Despite her attempts to avoid being tied down, she had accumulated many things since coming here, and had even become attached to some of them.  Ignoring the danger, she had begun to lay down roots.  Deep enough to make leaving hard, but not deep enough to keep her safe. She only grabbed her book inside its case, a few coins she had on hand, and the pouch she had made for this eventuality.  All her tools would have to be abandoned.

Just before she opened the door to leave, there was a knock.  Her heart skipped a beat before she realized it was at the house next to hers.  It was nearly too late, but she left via the back door.

Unfortunately, one of the Terrgat had circled around behind the row of houses.  He spotted her immediately.

“You, there!”

She began to run.  There was no point in trying to talk her way out of this.


She heard his heavy footsteps behind her.  Ducking between two of the houses, she saw a group of villagers on the street.  As they caught sight of her, one of them pointed.

“There she is!”

And that was it.  The village had turned on her.  She could wait no longer.  Drawing a small gem out of her pouch, she threw it down and stepped on it.  Instantly, a heavy, dense fog enveloped the area.  It would spread over half a mile from this point.  No one could see more than two feet in front of themselves.

She began to run again, thankful she had memorized her path.  Ducking between buildings several more times to confuse her pursuers, she trusted that memory.  However, someone had left a cellar door open that she didn’t see through the fog until it was too late.  Tripping, she landed heavily on the dirt floor of the cellar five feet below.

When she looked up, she saw a girl, maybe ten, in front of her.  Rian recognized her right away.  Her name was Mayn, and she had come to Rian for medicine to help her mother.  One scream from the girl, and the Terrgat would have her.  All of her hopes died here.

But Mayn smiled and placed her fingers against her lips.  The girl would not give her away?  The relief she felt was tempered by the sounds of pursuit getting louder.  It did not matter if the girl did not draw them to her; they would still find her.

Then she remembered her pouch.  She drew out another gem and quickly crushed it between her fingers. Then she threw the pieces out of the door.  An image of her sprang from them and began running away.  Soon, the sounds of pursuit receded after it.

Mayn walked over to Rian and hugged her.

“Thank you for my mother.  Now run.”

Rian squeezed her back and quickly stole away.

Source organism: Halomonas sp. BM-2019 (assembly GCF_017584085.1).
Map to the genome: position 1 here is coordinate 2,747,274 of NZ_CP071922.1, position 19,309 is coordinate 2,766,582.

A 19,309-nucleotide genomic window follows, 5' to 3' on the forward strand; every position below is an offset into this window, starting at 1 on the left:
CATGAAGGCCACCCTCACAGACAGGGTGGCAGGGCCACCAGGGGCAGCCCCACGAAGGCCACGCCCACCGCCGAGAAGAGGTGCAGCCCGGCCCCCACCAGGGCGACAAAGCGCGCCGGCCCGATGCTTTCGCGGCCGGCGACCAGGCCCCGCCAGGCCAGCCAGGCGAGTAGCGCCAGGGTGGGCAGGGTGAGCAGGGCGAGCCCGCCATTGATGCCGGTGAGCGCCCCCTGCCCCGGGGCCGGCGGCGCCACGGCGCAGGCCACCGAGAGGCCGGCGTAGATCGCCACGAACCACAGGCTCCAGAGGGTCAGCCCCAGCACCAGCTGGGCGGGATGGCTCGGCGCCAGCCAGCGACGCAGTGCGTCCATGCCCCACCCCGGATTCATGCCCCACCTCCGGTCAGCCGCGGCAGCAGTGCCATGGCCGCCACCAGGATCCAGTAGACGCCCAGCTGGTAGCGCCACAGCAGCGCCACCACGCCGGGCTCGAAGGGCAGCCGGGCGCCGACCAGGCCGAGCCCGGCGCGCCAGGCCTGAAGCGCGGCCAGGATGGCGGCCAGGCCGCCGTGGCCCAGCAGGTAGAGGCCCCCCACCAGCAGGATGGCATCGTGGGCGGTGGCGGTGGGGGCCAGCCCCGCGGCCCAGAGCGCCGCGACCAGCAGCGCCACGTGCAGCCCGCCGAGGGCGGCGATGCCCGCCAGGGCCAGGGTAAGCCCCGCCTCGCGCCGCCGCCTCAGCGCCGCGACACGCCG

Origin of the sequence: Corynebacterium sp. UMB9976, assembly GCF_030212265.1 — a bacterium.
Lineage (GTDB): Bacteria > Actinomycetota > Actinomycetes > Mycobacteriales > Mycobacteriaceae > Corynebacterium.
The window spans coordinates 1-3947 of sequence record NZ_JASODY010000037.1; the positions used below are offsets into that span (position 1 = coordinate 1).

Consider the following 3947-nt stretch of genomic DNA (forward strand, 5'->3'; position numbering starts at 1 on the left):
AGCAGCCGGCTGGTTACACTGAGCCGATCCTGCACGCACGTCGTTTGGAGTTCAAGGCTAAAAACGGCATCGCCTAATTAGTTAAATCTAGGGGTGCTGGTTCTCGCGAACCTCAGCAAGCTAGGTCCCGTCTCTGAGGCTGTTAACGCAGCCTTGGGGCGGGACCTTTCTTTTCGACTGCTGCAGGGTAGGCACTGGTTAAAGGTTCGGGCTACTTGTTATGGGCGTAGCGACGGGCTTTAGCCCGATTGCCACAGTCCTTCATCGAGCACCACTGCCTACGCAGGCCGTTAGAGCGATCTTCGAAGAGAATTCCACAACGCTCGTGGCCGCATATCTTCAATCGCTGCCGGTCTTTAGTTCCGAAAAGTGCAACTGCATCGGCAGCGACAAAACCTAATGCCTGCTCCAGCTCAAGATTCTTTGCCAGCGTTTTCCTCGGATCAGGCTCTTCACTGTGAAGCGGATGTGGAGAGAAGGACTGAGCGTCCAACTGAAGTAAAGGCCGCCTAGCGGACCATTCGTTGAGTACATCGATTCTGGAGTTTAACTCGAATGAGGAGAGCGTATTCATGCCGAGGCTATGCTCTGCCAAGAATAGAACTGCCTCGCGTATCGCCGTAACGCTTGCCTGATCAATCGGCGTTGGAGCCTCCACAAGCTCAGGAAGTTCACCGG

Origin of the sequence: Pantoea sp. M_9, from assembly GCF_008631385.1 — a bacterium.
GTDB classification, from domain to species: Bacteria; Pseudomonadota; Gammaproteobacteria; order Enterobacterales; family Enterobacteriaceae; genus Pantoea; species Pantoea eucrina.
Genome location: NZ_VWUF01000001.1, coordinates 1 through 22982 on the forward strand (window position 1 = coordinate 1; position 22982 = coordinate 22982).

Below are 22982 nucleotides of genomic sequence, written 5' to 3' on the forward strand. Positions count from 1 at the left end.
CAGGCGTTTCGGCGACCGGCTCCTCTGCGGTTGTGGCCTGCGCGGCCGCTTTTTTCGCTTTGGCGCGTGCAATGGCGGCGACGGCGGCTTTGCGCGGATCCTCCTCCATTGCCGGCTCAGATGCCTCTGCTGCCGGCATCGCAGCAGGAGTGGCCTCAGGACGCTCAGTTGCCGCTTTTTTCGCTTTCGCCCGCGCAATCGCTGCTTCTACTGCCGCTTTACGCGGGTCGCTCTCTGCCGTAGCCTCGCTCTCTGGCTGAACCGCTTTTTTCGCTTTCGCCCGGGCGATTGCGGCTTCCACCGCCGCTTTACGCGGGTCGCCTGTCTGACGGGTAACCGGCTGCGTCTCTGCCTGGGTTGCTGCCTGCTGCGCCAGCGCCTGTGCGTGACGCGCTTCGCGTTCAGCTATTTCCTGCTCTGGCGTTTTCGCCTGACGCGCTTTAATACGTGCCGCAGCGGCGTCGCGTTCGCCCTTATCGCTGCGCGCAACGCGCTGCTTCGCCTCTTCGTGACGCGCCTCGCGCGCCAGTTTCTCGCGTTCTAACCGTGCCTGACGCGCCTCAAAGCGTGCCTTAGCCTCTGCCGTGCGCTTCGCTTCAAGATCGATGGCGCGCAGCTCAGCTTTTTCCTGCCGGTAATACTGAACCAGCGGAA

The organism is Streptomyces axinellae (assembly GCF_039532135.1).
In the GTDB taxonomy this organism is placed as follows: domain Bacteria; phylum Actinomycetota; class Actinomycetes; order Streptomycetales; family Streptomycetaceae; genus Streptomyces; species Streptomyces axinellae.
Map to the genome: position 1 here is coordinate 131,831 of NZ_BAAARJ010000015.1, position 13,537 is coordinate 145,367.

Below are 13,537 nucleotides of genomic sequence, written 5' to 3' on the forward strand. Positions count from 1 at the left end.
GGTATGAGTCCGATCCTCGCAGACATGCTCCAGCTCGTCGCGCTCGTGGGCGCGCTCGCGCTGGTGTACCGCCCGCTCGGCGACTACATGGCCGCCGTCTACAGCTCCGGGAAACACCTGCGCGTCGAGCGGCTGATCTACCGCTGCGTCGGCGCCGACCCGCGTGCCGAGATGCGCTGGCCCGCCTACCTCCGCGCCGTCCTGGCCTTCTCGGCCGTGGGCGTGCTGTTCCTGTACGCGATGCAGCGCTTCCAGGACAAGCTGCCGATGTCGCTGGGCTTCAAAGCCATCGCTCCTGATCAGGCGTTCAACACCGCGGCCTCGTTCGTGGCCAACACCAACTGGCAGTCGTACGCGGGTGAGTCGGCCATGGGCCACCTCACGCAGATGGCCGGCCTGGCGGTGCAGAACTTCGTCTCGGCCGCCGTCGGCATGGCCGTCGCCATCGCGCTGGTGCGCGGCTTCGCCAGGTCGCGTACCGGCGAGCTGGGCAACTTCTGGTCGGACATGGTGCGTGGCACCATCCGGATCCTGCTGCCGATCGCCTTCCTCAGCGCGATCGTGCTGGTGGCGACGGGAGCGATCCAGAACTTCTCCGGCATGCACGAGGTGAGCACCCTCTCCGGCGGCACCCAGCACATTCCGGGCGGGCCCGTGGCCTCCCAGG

…Or Is It Memorex?

“This is it.  You don’t get another chance.”  She pulled the trigger, and he took a blow to the chest, all the air knocked out of him.  He collapsed as the world went black.

His eyes flicked open to see a sterile white room, made even more impersonal by the overhead fluorescent lights.  A clerk ran over and tipped his table so that he was nearly upright.  “Sir, we weren’t expecting your extraction so soon.  Is everything alright?”

He shoved the young man away.  “No, everything isn’t alright.  Everything is a mess.  Somebody shot me.  I don’t know how much progress I lost.”

“I’m sorry to hear that, sir.  Would you like something to eat?  It’s morning, and I can have some breakfast…”

“Haven’t you been keeping the nutritional regimen running?  I eat inside.  No need to waste time eating out here, too.”

“Of course, sir.  My apologies.”

He looked over at a woman on the other table.  Her eyes were closed; she was still plugged in.  “When is she supposed to come out next?”

“Not for another hour or so.  Shall I arrange for you and your wife…”

“She’s not my wife.”


“I mean technically, legally, we are married.  But that’s really just a matter of convenience.  My wife is inside.  And probably wondering where I am.”

“I see.  Another player, then.”

“Don’t you dare use that slur in this house.  I will have you fired.  We aren’t ‘players.'”

“I apologize, again, sir.”

“Fine.”  He shook his head.  “Anyway, no, she’s not another eperson.  She’s an AIE*.  As I said, she’s waiting for me.  I’ve got to get back in there and explain the situation to her.  She may be able to help me undo this loss.  I only need a few minutes.  Have the connections clean and the processor cycled before I get back.”

“Yes, sir.”


*Artificial Intelligence and Emotion